Here’s a list of interesting items to help intense students in a classroom setting. Fidgety tools, special sets, and even ear plugs!
If you’re wondering what an “intellectual overexcitability” might look like, here’s me in kindergarten…
This comic highlights an additionally unfortunate issue high-energy kids suffer from: they’re physically active, yet may not be particularly interested in sports.
To understand how giftedness and physical energy are connected, stop picturing a fidgety kid interrupting the class. Instead imagine him deeply engrossed in his favorite activity.
As a kid, I read Calvin and Hobbes religiously, checking out collections from the library and cutting out favorites from the newspaper. Now, I read these same comics and see Calvin in a different light: an example of all of the unexpected traits of gifted students.
We know gifted students are far more complex than their test scores might suggest. And while we might expect certain quirks, others blindside us: a strange reaction to sound, a sudden outburst of tears, or a need to stand up at inopportune times. Dabrowski’s five overexcitabilities provide some insight into these unexpected moments.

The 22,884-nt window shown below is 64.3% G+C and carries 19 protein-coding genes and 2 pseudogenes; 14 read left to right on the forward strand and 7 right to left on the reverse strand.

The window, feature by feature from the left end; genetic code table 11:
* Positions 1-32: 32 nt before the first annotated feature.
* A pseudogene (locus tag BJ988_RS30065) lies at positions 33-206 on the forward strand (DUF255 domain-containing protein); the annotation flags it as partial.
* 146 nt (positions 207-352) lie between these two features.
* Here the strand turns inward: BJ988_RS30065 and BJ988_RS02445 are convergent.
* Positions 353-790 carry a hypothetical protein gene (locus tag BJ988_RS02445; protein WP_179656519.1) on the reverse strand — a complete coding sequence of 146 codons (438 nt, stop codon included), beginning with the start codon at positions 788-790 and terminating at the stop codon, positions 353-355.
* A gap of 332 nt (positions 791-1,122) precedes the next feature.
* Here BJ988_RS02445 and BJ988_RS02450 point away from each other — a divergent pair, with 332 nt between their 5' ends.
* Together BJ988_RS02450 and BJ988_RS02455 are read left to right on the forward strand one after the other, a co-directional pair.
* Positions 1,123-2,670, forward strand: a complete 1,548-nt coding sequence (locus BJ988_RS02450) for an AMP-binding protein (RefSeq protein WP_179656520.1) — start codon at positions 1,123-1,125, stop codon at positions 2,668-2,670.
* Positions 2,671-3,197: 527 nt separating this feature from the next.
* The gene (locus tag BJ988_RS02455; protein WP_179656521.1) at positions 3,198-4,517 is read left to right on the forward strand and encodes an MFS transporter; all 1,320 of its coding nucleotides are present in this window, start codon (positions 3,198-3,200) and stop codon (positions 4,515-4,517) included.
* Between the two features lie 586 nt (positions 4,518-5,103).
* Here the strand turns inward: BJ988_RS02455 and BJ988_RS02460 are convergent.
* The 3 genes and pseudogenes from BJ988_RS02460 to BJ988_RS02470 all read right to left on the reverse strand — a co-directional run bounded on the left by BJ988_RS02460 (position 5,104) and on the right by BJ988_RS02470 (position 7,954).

In class, a child suddenly explodes at another for making a clicking pencil sound, a student shuts down for the day after making an error while presenting, a distant natural disaster effects children’s moods. As a teacher, this layer of complex sensitivity builds on your already difficult job of tracking academic progress. To be effective, you must also navigate this emotional minefield.